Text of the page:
Sparks from a sparkler

A Real-Life Example of an Improved Customer Experience

I recently had a great experience at a popular restaurant that made me think about how the customer experience was created and how customer experience is maturing in general. Clearly, a series of technologies were uniquely connected to create a greatly improved experience. Let’s review how these connected technologies helped drive a new experience.

In many casual restaurants, you place your order at the cash register and get a square device that would lights up and vibrates when your order is ready. Then you would go to the counter, look for your food, avoid other customers, and pick up your order. This is relatively efficient except if you had confusion on which order was yours, had a faulty buzzer, or the restaurant was busy and you had to jostle around other waiting customers. All in all, not terrible, but with continuous improvement and continuous customer experience improvement.

This restaurant used a series of connected technologies to implement not one but two improvements for their customers. I placed my order at the register and was handed a square device. But this wasn’t a buzzer; instead, it was a location device that tells the staff where I am in the restaurant so that they can deliver the order to me when it’s ready. I avoided the counter crowd altogether and was greeted with a smile from the server who delivered my order right to my table. Some type of geolocation technology is being leveraged either via wifi, RFID, or another system. I can easily imagine the square device being improved to provide an enhanced customer experience such as my name if I am a loyalty member, account balance, order info, or other helpful information.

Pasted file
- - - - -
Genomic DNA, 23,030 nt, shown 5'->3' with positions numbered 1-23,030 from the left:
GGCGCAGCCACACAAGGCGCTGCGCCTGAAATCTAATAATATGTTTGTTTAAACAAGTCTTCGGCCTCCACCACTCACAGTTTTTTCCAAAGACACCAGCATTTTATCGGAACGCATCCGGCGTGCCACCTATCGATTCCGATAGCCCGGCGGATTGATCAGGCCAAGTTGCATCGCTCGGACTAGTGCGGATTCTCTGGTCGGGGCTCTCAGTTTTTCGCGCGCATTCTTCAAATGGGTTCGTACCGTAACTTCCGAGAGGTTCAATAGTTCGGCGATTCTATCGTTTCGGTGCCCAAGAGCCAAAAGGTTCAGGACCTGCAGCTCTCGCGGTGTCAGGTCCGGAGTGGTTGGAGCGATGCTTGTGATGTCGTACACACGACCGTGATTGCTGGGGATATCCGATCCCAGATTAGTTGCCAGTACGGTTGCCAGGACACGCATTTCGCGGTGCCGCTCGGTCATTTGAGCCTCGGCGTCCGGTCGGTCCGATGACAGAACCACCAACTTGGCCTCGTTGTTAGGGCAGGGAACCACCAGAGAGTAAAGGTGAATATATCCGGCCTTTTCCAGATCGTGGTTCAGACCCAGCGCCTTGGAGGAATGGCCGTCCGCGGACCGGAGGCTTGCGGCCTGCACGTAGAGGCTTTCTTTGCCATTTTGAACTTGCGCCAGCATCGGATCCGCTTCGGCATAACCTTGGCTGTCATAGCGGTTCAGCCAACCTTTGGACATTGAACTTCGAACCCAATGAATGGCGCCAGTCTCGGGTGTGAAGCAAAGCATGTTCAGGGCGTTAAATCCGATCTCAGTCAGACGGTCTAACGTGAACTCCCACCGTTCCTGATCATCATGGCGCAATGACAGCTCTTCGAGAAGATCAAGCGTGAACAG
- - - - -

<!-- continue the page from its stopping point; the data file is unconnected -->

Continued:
In another scenario, I don’t even have to approach the counter. I open the restaurant’s mobile app and place my order.  I then find a table, which is conveniently marked with a table number. I update my order with my table number.  I now have avoided the cash register lines and the food collection lines.  I can focus my time on finding a table. This improvement has used a mobile app, the cloud, a series of APIs, table number changes to the restaurant’s operational systems, and some good old people process improvements to deliver a new experience. I suspect that this system can track analytics as to food prep, wait, and delivery times. All of which can be used to refine the future experience.

We all have a responsibility to deliver great customer experiences. While the example that I experienced focuses on a dining customer experience, nothing is stopping us from exploring how connected technologies can improve existing – or creating great new – customer experiences.

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